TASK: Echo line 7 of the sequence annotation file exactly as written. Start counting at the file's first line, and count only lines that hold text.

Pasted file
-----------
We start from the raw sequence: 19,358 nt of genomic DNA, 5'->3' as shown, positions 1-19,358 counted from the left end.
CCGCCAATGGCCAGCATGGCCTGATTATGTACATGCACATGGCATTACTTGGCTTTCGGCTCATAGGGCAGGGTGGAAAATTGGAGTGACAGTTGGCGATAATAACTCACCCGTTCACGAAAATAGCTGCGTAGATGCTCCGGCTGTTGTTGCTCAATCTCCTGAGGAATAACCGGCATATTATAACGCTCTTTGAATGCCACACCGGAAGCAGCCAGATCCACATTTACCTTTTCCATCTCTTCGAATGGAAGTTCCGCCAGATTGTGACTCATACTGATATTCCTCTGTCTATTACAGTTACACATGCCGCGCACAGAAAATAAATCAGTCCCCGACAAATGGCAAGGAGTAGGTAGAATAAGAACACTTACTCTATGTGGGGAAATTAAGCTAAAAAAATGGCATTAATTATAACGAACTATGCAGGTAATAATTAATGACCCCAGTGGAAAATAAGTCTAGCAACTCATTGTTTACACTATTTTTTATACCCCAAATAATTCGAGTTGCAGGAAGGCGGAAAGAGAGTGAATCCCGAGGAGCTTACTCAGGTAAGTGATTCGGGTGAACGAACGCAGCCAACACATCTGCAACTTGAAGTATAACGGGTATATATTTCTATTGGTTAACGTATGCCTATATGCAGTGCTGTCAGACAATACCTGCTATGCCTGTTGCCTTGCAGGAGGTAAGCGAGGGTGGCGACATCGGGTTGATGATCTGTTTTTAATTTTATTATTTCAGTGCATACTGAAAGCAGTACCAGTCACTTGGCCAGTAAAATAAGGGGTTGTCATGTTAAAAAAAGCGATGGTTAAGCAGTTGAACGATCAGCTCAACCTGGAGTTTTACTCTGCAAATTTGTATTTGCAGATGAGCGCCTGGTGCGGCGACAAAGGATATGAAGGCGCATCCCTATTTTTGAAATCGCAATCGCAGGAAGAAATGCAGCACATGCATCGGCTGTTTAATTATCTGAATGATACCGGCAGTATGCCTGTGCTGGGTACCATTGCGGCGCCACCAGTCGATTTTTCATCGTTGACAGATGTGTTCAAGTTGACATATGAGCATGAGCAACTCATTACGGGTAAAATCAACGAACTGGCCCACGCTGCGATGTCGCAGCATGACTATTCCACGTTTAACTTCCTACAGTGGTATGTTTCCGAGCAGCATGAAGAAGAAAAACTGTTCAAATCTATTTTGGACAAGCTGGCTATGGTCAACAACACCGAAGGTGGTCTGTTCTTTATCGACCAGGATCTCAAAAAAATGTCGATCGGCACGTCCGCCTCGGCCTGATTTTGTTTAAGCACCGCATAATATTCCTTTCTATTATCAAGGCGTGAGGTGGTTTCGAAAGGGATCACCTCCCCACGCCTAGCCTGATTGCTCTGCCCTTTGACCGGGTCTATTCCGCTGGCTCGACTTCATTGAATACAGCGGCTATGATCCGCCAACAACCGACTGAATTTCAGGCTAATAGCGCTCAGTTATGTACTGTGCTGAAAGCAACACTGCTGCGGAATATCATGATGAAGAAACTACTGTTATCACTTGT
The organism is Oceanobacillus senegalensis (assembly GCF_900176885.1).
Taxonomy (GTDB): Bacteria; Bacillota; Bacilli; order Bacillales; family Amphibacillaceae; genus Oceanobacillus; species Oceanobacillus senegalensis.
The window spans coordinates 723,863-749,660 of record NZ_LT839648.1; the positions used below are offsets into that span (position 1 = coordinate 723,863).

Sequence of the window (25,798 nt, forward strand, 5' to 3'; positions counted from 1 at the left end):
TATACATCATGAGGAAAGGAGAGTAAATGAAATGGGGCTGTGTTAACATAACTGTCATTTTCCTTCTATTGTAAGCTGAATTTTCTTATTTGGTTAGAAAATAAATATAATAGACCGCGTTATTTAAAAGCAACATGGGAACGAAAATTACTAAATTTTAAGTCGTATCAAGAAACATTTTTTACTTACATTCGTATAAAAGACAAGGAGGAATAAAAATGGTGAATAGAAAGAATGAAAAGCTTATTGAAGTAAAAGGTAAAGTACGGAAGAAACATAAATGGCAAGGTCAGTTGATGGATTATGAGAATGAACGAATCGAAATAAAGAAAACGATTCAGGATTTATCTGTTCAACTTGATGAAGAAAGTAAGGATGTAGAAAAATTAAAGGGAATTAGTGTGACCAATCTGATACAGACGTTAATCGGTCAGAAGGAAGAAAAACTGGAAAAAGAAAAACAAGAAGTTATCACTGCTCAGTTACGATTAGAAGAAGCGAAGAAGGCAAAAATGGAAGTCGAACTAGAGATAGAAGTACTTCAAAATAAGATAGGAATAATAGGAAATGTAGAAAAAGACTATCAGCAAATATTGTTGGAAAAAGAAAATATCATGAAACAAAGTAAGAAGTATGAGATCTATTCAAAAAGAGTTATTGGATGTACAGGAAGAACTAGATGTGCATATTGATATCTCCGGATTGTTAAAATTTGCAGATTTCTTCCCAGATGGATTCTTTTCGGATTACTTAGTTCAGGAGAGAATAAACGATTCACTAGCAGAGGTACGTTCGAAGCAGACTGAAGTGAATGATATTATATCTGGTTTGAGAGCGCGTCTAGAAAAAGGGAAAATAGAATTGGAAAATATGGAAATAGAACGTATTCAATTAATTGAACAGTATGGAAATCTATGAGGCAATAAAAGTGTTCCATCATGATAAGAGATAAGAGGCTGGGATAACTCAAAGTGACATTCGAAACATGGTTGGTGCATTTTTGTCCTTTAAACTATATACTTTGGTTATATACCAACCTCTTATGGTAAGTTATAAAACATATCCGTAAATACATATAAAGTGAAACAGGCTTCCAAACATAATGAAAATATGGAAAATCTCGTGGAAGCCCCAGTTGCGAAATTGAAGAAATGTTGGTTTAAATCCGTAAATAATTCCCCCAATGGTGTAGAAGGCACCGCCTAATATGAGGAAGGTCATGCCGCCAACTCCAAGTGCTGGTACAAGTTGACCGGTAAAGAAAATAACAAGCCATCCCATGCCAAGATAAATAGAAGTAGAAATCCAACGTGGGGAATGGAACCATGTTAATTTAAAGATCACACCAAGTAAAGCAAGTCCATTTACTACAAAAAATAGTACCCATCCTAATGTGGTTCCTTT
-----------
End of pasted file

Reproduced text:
TATACATCATGAGGAAAGGAGAGTAAATGAAATGGGGCTGTGTTAACATAACTGTCATTTTCCTTCTATTGTAAGCTGAATTTTCTTATTTGGTTAGAAAATAAATATAATAGACCGCGTTATTTAAAAGCAACATGGGAACGAAAATTACTAAATTTTAAGTCGTATCAAGAAACATTTTTTACTTACATTCGTATAAAAGACAAGGAGGAATAAAAATGGTGAATAGAAAGAATGAAAAGCTTATTGAAGTAAAAGGTAAAGTACGGAAGAAACATAAATGGCAAGGTCAGTTGATGGATTATGAGAATGAACGAATCGAAATAAAGAAAACGATTCAGGATTTATCTGTTCAACTTGATGAAGAAAGTAAGGATGTAGAAAAATTAAAGGGAATTAGTGTGACCAATCTGATACAGACGTTAATCGGTCAGAAGGAAGAAAAACTGGAAAAAGAAAAACAAGAAGTTATCACTGCTCAGTTACGATTAGAAGAAGCGAAGAAGGCAAAAATGGAAGTCGAACTAGAGATAGAAGTACTTCAAAATAAGATAGGAATAATAGGAAATGTAGAAAAAGACTATCAGCAAATATTGTTGGAAAAAGAAAATATCATGAAACAAAGTAAGAAGTATGAGATCTATTCAAAAAGAGTTATTGGATGTACAGGAAGAACTAGATGTGCATATTGATATCTCCGGATTGTTAAAATTTGCAGATTTCTTCCCAGATGGATTCTTTTCGGATTACTTAGTTCAGGAGAGAATAAACGATTCACTAGCAGAGGTACGTTCGAAGCAGACTGAAGTGAATGATATTATATCTGGTTTGAGAGCGCGTCTAGAAAAAGGGAAAATAGAATTGGAAAATATGGAAATAGAACGTATTCAATTAATTGAACAGTATGGAAATCTATGAGGCAATAAAAGTGTTCCATCATGATAAGAGATAAGAGGCTGGGATAACTCAAAGTGACATTCGAAACATGGTTGGTGCATTTTTGTCCTTTAAACTATATACTTTGGTTATATACCAACCTCTTATGGTAAGTTATAAAACATATCCGTAAATACATATAAAGTGAAACAGGCTTCCAAACATAATGAAAATATGGAAAATCTCGTGGAAGCCCCAGTTGCGAAATTGAAGAAATGTTGGTTTAAATCCGTAAATAATTCCCCCAATGGTGTAGAAGGCACCGCCTAATATGAGGAAGGTCATGCCGCCAACTCCAAGTGCTGGTACAAGTTGACCGGTAAAGAAAATAACAAGCCATCCCATGCCAAGATAAATAGAAGTAGAAATCCAACGTGGGGAATGGAACCATGTTAATTTAAAGATCACACCAAGTAAAGCAAGTCCATTTACTACAAAAAATAGTACCCATCCTAATGTGGTTCCTTT